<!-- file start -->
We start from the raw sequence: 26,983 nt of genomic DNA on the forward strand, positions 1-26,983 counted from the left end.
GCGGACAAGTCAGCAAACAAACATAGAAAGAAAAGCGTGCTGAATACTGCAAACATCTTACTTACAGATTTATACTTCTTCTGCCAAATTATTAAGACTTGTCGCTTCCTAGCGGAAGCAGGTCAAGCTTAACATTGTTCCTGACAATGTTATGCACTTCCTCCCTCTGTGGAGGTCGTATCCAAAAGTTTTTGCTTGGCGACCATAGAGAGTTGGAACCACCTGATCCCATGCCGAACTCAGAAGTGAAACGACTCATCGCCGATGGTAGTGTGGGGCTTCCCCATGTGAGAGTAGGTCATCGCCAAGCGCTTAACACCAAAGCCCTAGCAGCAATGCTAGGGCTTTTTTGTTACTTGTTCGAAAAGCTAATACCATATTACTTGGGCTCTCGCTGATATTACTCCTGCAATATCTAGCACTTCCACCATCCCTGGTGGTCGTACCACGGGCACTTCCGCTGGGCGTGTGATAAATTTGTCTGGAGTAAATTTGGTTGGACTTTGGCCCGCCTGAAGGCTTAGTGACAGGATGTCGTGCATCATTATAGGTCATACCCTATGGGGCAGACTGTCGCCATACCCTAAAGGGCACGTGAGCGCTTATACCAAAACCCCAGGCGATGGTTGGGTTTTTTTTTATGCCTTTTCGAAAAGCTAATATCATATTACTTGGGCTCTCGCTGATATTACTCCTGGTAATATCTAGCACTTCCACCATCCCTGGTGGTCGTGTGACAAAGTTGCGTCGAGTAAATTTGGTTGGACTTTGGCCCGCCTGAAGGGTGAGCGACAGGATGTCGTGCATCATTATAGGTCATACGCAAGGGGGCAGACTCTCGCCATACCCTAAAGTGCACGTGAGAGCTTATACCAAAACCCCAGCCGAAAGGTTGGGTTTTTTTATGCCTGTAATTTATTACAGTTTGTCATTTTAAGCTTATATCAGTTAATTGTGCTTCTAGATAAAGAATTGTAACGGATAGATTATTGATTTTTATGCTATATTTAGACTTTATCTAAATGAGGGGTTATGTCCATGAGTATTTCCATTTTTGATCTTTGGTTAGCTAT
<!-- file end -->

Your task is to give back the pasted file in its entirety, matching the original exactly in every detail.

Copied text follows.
We start from the raw sequence: 26,983 nt of genomic DNA on the forward strand, positions 1-26,983 counted from the left end.
GCGGACAAGTCAGCAAACAAACATAGAAAGAAAAGCGTGCTGAATACTGCAAACATCTTACTTACAGATTTATACTTCTTCTGCCAAATTATTAAGACTTGTCGCTTCCTAGCGGAAGCAGGTCAAGCTTAACATTGTTCCTGACAATGTTATGCACTTCCTCCCTCTGTGGAGGTCGTATCCAAAAGTTTTTGCTTGGCGACCATAGAGAGTTGGAACCACCTGATCCCATGCCGAACTCAGAAGTGAAACGACTCATCGCCGATGGTAGTGTGGGGCTTCCCCATGTGAGAGTAGGTCATCGCCAAGCGCTTAACACCAAAGCCCTAGCAGCAATGCTAGGGCTTTTTTGTTACTTGTTCGAAAAGCTAATACCATATTACTTGGGCTCTCGCTGATATTACTCCTGCAATATCTAGCACTTCCACCATCCCTGGTGGTCGTACCACGGGCACTTCCGCTGGGCGTGTGATAAATTTGTCTGGAGTAAATTTGGTTGGACTTTGGCCCGCCTGAAGGCTTAGTGACAGGATGTCGTGCATCATTATAGGTCATACCCTATGGGGCAGACTGTCGCCATACCCTAAAGGGCACGTGAGCGCTTATACCAAAACCCCAGGCGATGGTTGGGTTTTTTTTTATGCCTTTTCGAAAAGCTAATATCATATTACTTGGGCTCTCGCTGATATTACTCCTGGTAATATCTAGCACTTCCACCATCCCTGGTGGTCGTGTGACAAAGTTGCGTCGAGTAAATTTGGTTGGACTTTGGCCCGCCTGAAGGGTGAGCGACAGGATGTCGTGCATCATTATAGGTCATACGCAAGGGGGCAGACTCTCGCCATACCCTAAAGTGCACGTGAGAGCTTATACCAAAACCCCAGCCGAAAGGTTGGGTTTTTTTATGCCTGTAATTTATTACAGTTTGTCATTTTAAGCTTATATCAGTTAATTGTGCTTCTAGATAAAGAATTGTAACGGATAGATTATTGATTTTTATGCTATATTTAGACTTTATCTAAATGAGGGGTTATGTCCATGAGTATTTCCATTTTTGATCTTTGGTTAGCTAT